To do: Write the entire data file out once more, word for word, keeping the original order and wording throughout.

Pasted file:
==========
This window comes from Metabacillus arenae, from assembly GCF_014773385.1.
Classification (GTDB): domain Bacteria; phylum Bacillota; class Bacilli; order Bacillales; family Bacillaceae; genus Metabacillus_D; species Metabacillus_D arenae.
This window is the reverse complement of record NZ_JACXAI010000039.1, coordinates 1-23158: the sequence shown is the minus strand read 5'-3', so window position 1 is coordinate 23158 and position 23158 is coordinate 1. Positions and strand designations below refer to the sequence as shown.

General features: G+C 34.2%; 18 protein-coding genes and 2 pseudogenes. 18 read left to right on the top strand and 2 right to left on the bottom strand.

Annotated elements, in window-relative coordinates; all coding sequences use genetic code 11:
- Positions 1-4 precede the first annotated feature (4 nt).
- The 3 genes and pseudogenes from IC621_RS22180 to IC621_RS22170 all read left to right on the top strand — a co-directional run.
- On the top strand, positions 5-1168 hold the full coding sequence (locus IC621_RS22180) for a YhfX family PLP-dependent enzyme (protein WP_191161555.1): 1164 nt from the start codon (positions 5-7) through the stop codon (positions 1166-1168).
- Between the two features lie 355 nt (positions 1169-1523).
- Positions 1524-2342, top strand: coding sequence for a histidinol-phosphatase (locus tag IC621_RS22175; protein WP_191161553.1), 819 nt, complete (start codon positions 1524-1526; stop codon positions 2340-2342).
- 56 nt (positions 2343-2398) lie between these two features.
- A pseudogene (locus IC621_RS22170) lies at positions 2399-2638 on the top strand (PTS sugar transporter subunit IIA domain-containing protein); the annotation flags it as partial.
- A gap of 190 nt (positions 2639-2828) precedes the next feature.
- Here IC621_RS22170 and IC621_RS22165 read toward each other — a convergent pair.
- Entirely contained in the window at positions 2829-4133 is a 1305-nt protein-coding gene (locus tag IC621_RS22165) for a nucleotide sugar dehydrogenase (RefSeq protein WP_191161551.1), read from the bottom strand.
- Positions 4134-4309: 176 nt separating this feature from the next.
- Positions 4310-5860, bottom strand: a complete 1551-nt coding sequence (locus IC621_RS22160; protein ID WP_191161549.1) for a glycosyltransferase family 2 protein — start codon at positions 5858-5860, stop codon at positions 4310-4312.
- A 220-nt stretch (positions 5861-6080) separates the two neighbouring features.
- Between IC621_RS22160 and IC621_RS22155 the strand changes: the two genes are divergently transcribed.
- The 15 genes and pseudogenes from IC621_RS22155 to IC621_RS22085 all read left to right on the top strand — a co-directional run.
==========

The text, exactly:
This window comes from Metabacillus arenae, from assembly GCF_014773385.1.
Classification (GTDB): domain Bacteria; phylum Bacillota; class Bacilli; order Bacillales; family Bacillaceae; genus Metabacillus_D; species Metabacillus_D arenae.
This window is the reverse complement of record NZ_JACXAI010000039.1, coordinates 1-23158: the sequence shown is the minus strand read 5'-3', so window position 1 is coordinate 23158 and position 23158 is coordinate 1. Positions and strand designations below refer to the sequence as shown.

General features: G+C 34.2%; 18 protein-coding genes and 2 pseudogenes. 18 read left to right on the top strand and 2 right to left on the bottom strand.

Annotated elements, in window-relative coordinates; all coding sequences use genetic code 11:
- Positions 1-4 precede the first annotated feature (4 nt).
- The 3 genes and pseudogenes from IC621_RS22180 to IC621_RS22170 all read left to right on the top strand — a co-directional run.
- On the top strand, positions 5-1168 hold the full coding sequence (locus IC621_RS22180) for a YhfX family PLP-dependent enzyme (protein WP_191161555.1): 1164 nt from the start codon (positions 5-7) through the stop codon (positions 1166-1168).
- Between the two features lie 355 nt (positions 1169-1523).
- Positions 1524-2342, top strand: coding sequence for a histidinol-phosphatase (locus tag IC621_RS22175; protein WP_191161553.1), 819 nt, complete (start codon positions 1524-1526; stop codon positions 2340-2342).
- 56 nt (positions 2343-2398) lie between these two features.
- A pseudogene (locus IC621_RS22170) lies at positions 2399-2638 on the top strand (PTS sugar transporter subunit IIA domain-containing protein); the annotation flags it as partial.
- A gap of 190 nt (positions 2639-2828) precedes the next feature.
- Here IC621_RS22170 and IC621_RS22165 read toward each other — a convergent pair.
- Entirely contained in the window at positions 2829-4133 is a 1305-nt protein-coding gene (locus tag IC621_RS22165) for a nucleotide sugar dehydrogenase (RefSeq protein WP_191161551.1), read from the bottom strand.
- Positions 4134-4309: 176 nt separating this feature from the next.
- Positions 4310-5860, bottom strand: a complete 1551-nt coding sequence (locus IC621_RS22160; protein ID WP_191161549.1) for a glycosyltransferase family 2 protein — start codon at positions 5858-5860, stop codon at positions 4310-4312.
- A 220-nt stretch (positions 5861-6080) separates the two neighbouring features.
- Between IC621_RS22160 and IC621_RS22155 the strand changes: the two genes are divergently transcribed.
- The 15 genes and pseudogenes from IC621_RS22155 to IC621_RS22085 all read left to right on the top strand — a co-directional run.